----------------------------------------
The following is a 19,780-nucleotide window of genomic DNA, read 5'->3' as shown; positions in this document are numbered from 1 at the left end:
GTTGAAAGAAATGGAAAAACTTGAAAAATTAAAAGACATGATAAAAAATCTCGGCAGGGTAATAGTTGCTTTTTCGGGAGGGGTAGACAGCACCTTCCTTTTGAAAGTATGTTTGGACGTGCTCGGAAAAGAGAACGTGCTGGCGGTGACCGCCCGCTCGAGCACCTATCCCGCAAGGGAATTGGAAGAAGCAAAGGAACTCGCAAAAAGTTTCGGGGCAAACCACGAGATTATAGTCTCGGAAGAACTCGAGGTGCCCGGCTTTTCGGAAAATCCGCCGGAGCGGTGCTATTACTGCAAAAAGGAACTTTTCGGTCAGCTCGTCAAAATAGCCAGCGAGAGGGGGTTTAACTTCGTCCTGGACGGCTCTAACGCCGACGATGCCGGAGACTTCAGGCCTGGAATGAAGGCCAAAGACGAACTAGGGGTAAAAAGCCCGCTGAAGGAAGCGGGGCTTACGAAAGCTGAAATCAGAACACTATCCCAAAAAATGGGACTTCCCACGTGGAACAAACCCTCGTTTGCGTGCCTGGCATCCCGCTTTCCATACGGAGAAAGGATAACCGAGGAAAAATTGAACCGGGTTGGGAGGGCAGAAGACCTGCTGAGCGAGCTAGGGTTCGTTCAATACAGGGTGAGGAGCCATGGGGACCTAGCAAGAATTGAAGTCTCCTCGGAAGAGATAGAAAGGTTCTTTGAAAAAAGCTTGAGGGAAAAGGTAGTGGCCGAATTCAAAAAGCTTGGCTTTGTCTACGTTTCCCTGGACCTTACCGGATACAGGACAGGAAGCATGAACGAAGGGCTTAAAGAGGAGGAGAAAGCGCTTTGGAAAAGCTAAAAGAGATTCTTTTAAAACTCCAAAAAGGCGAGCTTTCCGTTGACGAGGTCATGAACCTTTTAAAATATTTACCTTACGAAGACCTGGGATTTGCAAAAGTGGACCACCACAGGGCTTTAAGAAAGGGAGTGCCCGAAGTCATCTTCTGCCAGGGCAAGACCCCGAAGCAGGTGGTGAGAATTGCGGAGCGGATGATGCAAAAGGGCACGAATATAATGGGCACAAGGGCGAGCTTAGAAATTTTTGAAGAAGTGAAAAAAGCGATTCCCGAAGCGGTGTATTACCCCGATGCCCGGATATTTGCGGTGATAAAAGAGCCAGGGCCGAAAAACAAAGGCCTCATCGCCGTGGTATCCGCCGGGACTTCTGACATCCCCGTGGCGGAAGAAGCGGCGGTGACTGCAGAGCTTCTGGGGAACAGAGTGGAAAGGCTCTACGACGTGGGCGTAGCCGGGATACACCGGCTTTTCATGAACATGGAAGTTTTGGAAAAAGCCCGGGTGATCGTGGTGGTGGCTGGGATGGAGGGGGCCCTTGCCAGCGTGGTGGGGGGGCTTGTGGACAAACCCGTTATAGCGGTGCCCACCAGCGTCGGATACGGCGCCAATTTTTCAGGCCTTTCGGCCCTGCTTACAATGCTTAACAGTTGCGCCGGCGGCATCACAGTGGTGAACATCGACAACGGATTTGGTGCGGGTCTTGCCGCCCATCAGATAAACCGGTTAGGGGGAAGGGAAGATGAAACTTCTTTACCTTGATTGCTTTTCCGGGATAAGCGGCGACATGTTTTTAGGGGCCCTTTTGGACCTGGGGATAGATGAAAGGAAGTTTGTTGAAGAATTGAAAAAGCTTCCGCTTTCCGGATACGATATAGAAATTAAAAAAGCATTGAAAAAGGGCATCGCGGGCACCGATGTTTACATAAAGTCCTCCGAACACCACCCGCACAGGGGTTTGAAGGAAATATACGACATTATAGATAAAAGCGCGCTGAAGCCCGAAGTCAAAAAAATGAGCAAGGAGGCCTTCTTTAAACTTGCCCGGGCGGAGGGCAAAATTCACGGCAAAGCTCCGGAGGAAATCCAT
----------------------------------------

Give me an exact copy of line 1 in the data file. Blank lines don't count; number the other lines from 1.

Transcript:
The following is a 19,780-nucleotide window of genomic DNA, read 5'->3' as shown; positions in this document are numbered from 1 at the left end: